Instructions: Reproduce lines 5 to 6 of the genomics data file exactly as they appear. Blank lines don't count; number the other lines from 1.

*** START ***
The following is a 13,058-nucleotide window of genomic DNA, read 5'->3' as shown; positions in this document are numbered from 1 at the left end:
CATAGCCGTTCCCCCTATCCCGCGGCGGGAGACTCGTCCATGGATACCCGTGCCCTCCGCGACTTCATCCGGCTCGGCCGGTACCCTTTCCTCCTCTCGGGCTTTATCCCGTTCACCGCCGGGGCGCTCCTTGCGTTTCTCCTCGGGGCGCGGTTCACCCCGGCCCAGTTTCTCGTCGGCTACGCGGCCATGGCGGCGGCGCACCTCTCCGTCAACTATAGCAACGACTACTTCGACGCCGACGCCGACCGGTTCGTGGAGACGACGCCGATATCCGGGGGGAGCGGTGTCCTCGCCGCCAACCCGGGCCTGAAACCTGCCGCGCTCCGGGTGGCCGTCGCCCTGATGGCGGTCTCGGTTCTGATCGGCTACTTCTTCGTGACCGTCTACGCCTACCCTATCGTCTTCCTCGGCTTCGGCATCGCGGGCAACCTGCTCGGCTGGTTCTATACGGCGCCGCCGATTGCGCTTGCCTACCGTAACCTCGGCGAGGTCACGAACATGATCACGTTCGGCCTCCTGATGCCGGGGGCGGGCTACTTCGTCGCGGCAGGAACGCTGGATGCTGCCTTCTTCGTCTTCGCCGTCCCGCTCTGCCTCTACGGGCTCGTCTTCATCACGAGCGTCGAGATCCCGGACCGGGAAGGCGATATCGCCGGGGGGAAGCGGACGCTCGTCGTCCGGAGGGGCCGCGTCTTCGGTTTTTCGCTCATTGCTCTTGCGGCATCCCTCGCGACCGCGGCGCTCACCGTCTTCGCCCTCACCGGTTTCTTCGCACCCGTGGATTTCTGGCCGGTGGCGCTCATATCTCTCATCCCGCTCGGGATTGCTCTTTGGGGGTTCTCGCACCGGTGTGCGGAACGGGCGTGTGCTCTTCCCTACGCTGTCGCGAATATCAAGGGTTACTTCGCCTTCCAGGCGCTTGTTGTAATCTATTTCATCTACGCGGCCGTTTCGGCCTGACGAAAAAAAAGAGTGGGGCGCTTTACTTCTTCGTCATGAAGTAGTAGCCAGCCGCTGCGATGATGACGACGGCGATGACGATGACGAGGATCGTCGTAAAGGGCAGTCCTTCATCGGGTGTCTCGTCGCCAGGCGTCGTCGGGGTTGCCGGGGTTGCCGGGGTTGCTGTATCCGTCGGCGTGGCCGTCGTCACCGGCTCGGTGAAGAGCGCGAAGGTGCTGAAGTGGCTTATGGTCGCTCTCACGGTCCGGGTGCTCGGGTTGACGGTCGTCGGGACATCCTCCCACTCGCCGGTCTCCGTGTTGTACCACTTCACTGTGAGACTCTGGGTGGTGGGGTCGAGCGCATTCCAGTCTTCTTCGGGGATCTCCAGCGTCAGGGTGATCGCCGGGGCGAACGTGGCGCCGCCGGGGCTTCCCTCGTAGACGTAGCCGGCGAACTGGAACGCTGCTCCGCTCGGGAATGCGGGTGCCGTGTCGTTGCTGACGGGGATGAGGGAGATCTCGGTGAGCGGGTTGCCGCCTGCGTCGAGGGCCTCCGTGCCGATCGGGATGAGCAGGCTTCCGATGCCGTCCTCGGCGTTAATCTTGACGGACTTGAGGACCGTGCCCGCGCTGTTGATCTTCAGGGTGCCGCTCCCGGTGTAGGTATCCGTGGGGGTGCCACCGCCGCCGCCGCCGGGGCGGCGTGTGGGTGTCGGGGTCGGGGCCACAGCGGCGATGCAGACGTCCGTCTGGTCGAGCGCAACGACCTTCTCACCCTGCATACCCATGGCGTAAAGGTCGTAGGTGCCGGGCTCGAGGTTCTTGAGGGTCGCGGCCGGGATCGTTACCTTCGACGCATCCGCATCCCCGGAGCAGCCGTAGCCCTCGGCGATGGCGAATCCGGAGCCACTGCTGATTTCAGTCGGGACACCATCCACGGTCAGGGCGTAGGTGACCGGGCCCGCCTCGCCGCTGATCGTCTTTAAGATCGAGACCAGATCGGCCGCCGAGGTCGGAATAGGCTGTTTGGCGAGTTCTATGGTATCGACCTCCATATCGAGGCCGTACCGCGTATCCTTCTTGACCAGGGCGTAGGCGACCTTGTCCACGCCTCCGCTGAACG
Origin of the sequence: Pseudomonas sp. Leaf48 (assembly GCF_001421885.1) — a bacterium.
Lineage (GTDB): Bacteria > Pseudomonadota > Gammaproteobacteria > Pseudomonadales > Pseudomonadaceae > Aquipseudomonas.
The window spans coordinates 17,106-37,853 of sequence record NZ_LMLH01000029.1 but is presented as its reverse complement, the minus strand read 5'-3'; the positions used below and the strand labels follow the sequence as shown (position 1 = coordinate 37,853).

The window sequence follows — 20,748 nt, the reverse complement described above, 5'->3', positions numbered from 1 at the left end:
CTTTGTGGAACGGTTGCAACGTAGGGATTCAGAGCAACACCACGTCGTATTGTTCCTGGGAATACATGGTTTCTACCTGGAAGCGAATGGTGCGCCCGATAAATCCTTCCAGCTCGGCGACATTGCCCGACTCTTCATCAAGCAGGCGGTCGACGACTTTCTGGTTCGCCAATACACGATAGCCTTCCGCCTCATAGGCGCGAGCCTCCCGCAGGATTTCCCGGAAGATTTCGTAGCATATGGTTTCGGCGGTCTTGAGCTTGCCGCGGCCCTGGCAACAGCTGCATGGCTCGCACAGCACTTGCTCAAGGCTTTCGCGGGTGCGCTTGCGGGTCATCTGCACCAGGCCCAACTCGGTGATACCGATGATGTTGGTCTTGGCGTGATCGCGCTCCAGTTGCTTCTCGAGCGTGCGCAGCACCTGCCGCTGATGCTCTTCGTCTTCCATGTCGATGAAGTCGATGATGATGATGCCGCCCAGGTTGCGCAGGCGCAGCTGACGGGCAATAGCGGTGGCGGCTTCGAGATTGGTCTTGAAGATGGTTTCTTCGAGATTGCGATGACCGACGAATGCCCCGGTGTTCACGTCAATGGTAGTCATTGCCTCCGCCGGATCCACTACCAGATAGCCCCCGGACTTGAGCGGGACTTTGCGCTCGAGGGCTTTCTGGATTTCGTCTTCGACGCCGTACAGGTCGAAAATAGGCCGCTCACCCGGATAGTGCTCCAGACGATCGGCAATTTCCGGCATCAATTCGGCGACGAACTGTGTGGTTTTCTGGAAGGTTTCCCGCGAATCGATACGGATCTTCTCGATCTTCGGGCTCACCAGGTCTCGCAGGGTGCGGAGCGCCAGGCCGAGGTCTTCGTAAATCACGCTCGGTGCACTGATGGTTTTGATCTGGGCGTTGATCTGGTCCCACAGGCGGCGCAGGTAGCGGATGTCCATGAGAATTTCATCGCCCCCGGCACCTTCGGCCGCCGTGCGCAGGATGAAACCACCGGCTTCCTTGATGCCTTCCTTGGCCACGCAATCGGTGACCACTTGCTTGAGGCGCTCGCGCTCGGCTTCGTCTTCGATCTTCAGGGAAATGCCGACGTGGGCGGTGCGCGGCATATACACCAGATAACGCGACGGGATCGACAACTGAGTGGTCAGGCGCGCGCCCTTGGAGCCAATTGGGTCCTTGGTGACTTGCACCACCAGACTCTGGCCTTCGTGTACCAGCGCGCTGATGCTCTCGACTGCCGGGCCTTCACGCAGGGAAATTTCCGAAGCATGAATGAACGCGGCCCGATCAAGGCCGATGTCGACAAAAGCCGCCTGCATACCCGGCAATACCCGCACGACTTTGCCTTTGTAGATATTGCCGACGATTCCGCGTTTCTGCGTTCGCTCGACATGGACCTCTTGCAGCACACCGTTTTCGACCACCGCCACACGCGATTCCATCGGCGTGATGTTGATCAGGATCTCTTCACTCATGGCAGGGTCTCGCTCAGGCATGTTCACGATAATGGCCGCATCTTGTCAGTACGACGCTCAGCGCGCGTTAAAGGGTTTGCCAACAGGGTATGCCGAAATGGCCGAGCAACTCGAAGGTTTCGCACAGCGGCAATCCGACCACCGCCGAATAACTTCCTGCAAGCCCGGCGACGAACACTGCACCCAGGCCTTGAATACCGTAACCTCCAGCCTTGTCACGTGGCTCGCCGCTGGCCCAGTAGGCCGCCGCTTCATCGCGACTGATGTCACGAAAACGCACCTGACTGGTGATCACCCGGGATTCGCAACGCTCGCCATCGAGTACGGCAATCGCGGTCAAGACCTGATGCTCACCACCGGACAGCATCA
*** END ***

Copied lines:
The window spans coordinates 17,106-37,853 of sequence record NZ_LMLH01000029.1 but is presented as its reverse complement, the minus strand read 5'-3'; the positions used below and the strand labels follow the sequence as shown (position 1 = coordinate 37,853).

The window sequence follows — 20,748 nt, the reverse complement described above, 5'->3', positions numbered from 1 at the left end: